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Science in the Looking GlassWhat Do Scientists Really Know?$
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E. Brian Davies

Print publication date: 2007

Print ISBN-13: 9780199219186

Published to Oxford Scholarship Online: September 2008

DOI: 10.1093/acprof:oso/9780199219186.001.0001

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Mechanics and Astronomy

Mechanics and Astronomy

Chapter:
(p.143) 6 Mechanics and Astronomy
Source:
Science in the Looking Glass
Author(s):

E. Brian Davies

Publisher:
Oxford University Press
DOI:10.1093/acprof:oso/9780199219186.003.0006

This chapter considers two related topics. The first is the development of astronomy in the 16th and 17th centuries, culminating in Newton's publication of his laws of motion in 1687; the second concerns the subsequent history of these laws. Observations confirmed the predictions of Newton's theory, and after about 1750 nobody had any doubt that his theory of gravitation provided a true description of the world. However, in the first decades of the 20th century, it was discovered that this certainty was a chimera. Einstein dethroned Newton, and physics moved into a period of flux which has continued ever since. The fact that such a well-established theory could eventually be superseded poses a severe challenge to any theory of scientific knowledge. The chapter recounts the story of the period, selecting the aspects which are most relevant to this matter.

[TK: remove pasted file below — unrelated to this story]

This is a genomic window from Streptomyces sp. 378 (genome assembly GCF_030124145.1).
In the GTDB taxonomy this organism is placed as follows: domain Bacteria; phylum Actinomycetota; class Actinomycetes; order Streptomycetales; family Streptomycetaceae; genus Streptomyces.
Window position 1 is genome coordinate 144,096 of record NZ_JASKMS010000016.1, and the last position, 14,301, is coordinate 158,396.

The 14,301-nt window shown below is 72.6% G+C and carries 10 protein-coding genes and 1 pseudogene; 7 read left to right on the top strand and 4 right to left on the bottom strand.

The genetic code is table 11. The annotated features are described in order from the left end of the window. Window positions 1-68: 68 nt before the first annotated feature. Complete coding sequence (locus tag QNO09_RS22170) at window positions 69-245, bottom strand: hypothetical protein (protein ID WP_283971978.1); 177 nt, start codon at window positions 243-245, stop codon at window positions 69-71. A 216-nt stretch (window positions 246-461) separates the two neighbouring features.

Keywords:   astronomy, Newton, laws of universal gravitation, Einstein, gravity, molecular, Laplace, determinism

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